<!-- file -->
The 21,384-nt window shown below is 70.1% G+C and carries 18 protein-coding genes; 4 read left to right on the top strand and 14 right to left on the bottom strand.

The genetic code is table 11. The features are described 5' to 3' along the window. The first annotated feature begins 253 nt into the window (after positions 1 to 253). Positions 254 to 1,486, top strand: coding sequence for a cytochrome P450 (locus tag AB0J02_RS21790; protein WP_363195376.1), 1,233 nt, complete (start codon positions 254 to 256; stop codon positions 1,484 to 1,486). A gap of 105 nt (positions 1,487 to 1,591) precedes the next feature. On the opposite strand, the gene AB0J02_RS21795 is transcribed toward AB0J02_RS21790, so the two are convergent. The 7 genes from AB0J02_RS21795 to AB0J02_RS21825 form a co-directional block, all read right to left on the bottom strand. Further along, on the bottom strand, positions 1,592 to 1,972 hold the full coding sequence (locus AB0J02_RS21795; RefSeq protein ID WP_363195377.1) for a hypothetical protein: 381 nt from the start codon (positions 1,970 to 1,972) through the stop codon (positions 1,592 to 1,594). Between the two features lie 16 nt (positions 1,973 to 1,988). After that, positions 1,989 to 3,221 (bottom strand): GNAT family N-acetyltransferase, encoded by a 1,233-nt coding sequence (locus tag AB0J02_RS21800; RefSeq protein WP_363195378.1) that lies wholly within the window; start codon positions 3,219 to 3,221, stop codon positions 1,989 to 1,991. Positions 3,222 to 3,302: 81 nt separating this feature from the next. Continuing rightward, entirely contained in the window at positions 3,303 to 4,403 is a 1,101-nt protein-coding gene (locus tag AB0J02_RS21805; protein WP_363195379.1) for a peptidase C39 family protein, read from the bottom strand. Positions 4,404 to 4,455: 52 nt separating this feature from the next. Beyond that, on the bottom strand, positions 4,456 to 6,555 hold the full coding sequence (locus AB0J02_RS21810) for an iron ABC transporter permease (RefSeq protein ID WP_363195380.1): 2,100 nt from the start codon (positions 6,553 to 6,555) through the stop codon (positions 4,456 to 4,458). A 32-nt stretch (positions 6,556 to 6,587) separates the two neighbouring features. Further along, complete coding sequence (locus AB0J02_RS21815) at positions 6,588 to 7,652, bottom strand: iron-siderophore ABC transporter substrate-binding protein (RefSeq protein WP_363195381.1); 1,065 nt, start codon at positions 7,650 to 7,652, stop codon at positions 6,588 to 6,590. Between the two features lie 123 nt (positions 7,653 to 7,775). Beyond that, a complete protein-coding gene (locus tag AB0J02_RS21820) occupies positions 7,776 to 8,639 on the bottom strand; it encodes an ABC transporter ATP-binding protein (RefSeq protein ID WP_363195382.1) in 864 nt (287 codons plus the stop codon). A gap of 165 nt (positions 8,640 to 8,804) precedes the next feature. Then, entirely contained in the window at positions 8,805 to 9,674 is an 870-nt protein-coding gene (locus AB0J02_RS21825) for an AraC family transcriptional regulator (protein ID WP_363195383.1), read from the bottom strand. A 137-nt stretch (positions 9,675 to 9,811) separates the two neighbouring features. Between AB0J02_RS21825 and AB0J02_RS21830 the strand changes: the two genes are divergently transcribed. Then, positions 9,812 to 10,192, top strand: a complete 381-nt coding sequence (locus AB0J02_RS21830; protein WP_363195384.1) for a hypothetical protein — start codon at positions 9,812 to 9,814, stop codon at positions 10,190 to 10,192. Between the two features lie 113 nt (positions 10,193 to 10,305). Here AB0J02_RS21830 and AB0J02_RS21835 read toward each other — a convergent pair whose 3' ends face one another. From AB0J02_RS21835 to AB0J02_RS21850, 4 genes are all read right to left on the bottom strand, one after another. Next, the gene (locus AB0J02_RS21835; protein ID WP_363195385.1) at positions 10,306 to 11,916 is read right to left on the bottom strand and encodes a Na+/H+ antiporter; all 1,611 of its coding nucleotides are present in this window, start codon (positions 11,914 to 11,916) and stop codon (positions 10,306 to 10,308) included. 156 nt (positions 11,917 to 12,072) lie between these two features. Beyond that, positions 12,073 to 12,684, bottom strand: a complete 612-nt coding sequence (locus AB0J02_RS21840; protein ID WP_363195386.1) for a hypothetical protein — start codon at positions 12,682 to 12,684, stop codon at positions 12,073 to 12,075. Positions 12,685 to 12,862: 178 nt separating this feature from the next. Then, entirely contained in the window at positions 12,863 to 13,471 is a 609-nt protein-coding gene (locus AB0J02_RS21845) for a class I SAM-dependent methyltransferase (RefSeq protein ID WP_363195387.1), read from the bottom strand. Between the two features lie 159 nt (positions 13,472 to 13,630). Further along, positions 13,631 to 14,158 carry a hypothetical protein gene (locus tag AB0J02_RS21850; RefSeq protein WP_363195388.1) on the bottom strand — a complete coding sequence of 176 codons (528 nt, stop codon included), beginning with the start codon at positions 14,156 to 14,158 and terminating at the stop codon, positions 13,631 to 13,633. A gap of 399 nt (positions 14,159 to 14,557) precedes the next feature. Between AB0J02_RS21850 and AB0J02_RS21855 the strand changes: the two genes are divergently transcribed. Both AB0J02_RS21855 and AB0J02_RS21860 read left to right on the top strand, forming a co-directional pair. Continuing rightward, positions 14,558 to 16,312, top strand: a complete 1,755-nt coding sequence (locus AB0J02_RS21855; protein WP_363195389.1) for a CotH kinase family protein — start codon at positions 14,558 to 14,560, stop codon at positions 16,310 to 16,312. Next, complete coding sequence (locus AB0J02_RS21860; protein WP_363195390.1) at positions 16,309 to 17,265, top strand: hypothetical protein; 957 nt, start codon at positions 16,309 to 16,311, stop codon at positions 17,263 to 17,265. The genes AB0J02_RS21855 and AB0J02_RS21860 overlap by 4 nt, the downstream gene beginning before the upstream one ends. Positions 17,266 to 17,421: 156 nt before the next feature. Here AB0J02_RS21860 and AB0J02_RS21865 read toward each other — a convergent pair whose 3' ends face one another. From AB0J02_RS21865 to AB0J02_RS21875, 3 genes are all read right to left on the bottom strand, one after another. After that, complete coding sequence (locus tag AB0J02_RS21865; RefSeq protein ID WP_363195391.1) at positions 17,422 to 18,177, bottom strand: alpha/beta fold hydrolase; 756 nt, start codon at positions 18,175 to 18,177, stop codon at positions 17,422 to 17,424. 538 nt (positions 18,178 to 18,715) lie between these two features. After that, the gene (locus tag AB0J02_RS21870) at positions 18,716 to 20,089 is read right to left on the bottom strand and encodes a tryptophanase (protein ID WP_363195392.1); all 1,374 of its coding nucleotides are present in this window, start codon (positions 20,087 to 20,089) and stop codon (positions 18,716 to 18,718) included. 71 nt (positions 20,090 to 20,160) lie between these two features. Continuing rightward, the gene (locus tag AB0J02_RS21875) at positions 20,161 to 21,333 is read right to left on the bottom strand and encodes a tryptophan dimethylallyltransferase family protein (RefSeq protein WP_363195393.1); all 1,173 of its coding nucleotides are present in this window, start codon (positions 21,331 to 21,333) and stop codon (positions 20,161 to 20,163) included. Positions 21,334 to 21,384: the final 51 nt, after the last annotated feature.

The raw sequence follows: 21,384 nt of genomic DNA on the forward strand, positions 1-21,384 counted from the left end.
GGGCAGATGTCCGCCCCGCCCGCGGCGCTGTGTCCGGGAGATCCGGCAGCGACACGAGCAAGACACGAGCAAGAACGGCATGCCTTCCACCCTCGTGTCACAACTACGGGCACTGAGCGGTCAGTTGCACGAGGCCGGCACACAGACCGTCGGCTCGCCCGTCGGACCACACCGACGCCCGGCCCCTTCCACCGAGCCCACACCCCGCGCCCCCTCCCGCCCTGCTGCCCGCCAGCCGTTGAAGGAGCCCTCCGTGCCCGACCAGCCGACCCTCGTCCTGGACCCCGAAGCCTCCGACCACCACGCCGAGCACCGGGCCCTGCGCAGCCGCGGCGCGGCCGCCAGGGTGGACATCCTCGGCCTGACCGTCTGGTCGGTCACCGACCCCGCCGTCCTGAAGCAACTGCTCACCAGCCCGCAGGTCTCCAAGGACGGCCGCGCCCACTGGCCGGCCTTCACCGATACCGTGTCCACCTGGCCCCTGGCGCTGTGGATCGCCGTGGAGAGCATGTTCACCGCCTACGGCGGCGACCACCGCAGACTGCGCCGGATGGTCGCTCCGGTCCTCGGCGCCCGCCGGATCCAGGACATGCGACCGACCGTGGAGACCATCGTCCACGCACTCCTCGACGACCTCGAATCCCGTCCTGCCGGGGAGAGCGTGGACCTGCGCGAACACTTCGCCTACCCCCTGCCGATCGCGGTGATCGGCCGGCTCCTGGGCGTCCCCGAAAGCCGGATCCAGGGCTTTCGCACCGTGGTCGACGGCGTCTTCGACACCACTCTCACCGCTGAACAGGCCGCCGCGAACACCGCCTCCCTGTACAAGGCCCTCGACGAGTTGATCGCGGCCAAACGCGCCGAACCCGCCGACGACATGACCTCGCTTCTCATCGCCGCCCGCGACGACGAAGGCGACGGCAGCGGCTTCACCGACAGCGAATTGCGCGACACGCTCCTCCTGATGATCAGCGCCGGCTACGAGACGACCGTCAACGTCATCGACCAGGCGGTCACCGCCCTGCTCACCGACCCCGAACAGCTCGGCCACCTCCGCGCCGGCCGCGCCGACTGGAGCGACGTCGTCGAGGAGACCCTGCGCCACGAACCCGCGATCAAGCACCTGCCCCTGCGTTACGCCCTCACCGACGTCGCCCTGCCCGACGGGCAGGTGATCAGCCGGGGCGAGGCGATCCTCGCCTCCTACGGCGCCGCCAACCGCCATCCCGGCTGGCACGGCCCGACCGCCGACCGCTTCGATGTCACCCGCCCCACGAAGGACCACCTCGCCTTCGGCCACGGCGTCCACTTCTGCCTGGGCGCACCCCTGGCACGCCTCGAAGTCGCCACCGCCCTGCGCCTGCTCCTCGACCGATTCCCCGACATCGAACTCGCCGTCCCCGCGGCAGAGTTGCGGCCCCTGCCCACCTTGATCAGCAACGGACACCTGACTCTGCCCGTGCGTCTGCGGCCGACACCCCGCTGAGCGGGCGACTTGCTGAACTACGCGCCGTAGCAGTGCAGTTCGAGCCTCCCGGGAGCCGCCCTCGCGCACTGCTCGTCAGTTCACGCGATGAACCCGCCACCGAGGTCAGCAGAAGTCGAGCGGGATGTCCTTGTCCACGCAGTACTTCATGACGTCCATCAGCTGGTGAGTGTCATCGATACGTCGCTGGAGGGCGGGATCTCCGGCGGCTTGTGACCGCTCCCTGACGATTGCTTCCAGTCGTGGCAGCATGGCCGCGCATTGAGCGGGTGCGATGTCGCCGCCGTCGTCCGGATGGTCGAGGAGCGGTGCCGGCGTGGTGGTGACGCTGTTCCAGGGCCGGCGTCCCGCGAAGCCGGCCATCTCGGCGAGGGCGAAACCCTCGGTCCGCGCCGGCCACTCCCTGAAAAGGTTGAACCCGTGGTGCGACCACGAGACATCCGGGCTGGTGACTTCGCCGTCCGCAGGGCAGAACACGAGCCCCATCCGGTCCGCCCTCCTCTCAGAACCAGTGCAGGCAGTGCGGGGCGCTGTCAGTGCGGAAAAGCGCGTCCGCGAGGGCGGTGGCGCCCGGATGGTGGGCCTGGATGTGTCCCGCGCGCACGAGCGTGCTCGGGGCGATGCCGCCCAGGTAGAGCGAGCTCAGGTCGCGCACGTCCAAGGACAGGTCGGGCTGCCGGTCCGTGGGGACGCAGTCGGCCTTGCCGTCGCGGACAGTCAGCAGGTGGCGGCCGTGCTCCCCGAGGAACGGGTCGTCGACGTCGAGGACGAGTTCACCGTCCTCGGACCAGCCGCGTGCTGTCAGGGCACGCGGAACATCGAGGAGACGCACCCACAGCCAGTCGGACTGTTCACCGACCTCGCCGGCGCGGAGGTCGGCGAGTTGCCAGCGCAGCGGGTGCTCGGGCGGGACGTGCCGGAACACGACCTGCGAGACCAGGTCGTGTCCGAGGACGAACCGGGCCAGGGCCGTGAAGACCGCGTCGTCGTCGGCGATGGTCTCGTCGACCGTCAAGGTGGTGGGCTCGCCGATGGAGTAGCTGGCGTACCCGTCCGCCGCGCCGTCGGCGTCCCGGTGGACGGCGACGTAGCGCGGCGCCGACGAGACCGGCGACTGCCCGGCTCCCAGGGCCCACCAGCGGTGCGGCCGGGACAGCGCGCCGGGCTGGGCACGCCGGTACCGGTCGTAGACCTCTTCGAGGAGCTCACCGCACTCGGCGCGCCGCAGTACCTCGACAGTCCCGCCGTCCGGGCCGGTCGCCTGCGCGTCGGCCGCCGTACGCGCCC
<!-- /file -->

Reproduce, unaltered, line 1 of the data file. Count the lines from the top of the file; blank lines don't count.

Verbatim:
The 21,384-nt window shown below is 70.1% G+C and carries 18 protein-coding genes; 4 read left to right on the top strand and 14 right to left on the bottom strand.